Don't rely on your financial information from the daily mail or similar, do a little research, alternatively just moan about how companies just rip you off because you can't be bothered to do a bit of research.

    Assuming you have defined contribution pensions then you would it ally sign up to a product, these products vary and particularly over time, for example any pension prior to osbornes pensions freedom reforms may well not offer immediate access because it wasn't allowed when they were set up.

    Lastly the whole point of pensions is that they are tax efficient, so contributions are made before tax or the tax is claimed back. Therefore it's logical that when you take the money it may be subject to tax, it's only taxed the once.
    • mike L
    • By mike L 10th Sep 17, 8:47 AM
    • 145 Posts
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    mike L
    If you haven't used the check state pension service I think it would be worth your while to do so.

    I've now looked over your previous posts, and as far as I can see you may have a very small deferred DB pension which was closed to fresh accrual and a couple of years in the DC scheme which succeeded it?

    https://www.unison.org.uk/content/uploads/2014/11/TowebSocial-Housing-Pension-Scheme-2014-changes-briefing-for-branches1.pdf
    Originally posted by xylophone
    I've had a pension forecast as I said earlier, I'm due an ordinary single persons pension when/if I retire.

    The bigger pension was a 'defined contribution scheme' (group stakeholder?) but changed in 2013 to a 'SHPS DC' scheme. It was originally with AXA, then transferred to Friends Life, now it's with Aviva. It does mention I can take 25% or all of it with a tax deduction.

    The little pension is one of these: http://www.onescheme.co.uk/

    The documentation says "Contributions Type: Regular contributions". and that the contributions are 100%. This one mentions I can take up to 25% tax free but doesn't mention taking the full amount at all.
    Last edited by mike L; 10-09-2017 at 8:50 AM.
    • mike L
    • By mike L 10th Sep 17, 9:05 AM
    • 145 Posts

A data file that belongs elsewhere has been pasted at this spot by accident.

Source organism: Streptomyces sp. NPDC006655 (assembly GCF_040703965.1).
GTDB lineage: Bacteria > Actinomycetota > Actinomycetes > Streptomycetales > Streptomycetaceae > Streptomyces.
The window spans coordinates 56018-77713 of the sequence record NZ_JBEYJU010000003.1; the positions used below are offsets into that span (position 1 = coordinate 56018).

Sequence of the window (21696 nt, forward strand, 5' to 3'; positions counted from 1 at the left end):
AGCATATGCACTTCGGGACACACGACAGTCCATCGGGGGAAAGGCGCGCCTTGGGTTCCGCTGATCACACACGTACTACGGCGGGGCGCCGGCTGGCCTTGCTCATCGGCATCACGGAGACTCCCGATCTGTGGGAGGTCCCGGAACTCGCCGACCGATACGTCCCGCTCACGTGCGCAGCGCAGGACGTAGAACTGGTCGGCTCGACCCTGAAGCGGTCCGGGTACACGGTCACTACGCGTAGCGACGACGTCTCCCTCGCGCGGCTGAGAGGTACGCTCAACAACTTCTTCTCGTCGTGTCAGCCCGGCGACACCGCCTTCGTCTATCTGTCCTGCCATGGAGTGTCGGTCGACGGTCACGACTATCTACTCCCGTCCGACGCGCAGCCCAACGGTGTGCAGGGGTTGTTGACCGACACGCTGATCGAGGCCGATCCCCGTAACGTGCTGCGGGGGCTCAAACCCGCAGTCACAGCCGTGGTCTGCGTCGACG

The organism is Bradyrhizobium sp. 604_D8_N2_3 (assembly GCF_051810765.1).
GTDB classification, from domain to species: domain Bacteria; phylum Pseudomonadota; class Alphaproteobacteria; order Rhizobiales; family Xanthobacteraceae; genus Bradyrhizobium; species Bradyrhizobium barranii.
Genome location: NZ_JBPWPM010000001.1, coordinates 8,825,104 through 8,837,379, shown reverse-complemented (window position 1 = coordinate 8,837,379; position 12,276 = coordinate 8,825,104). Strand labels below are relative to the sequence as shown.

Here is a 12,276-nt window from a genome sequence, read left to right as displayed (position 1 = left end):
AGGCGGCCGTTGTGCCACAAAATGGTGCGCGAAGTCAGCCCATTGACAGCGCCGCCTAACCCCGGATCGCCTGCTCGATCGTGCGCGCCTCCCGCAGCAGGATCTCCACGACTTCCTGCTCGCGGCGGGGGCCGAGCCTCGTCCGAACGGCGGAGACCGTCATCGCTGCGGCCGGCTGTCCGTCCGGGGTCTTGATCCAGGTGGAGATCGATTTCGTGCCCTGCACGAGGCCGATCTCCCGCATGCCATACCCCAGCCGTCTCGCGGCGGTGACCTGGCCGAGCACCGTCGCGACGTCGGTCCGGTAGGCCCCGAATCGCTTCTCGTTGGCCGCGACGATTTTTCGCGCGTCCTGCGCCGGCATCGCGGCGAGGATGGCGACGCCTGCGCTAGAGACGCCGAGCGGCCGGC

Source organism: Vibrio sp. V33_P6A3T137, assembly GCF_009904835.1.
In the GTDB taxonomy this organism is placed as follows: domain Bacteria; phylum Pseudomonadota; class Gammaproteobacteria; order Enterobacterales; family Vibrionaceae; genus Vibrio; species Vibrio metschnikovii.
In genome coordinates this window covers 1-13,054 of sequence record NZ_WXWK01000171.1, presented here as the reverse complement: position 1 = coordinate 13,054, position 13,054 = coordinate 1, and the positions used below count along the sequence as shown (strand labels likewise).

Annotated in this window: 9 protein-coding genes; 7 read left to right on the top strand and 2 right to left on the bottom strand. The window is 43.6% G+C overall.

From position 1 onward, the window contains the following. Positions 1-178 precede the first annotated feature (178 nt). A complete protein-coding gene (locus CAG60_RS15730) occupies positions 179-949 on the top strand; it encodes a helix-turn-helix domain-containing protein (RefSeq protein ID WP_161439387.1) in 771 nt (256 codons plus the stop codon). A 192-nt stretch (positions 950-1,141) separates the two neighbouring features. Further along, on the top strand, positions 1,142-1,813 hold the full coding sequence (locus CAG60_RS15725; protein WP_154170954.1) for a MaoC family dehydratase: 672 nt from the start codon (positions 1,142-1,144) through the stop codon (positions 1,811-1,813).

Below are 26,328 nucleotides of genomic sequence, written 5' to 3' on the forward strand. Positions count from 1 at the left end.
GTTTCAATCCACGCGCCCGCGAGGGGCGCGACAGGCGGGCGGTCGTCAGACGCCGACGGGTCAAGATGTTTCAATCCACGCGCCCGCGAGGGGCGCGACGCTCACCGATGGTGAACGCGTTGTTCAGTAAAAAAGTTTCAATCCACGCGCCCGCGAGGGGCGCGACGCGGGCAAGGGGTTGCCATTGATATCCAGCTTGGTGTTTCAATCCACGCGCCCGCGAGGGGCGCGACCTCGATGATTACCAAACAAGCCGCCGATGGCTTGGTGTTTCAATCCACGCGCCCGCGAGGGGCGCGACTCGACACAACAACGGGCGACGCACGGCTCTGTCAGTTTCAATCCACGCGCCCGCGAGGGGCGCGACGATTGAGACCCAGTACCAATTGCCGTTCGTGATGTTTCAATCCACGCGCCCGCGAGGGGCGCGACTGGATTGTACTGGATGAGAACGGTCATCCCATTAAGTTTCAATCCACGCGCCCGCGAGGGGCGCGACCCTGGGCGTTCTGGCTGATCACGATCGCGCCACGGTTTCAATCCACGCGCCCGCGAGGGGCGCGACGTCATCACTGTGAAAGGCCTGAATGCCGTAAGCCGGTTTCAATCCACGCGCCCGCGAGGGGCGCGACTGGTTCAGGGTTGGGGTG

• 39 Thanks
    mike L
    No, just read people's posts and understand what they are saying, including xylophones point about what the other pension is; does this primarily pay you a set amount at a certain age or is it always quoted as a sum?

    Don't rely on your financial information from the daily mail or similar, do a little research, alternatively just moan about how companies just rip you off because you can't be bothered to do a bit of research.

    Assuming you have defined contribution pensions then you would it ally sign up to a product, these products vary and particularly over time, for example any pension prior to osbornes pensions freedom reforms may well not offer immediate access because it wasn't allowed when they were set up.


    Lastly the whole point of pensions is that they are tax efficient, so contributions are made before tax or the tax is claimed back. Therefore it's logical that when you take the money it may be subject to tax, it's only taxed the once.
    Originally posted by bigadaj
    I said earlier that the bigger pension provides a sum of £258 a year. It currently has a value of £10,760.

    The documentation also mentions that HMRC limits the amount a person can withdraw without facing a tax charge (£1 million, so I'm ok there) but doesn't mention any figures like 25%. I can take "more than the standard lifetime allowance" but will face a tax charge of 55% if I take a lump sum, or 25% if I use it to buy a regular income.

    I know these pensions are trivial amounts so the object is to take as much as possible at once. I won't be retiring in luxury on the monthly amounts stated.
    • greenglide
    • By greenglide 10th Sep 17, 11:08 AM
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    greenglide
    I've had a pension forecast as I said earlier, I'm due an ordinary single persons pension when/if I retire.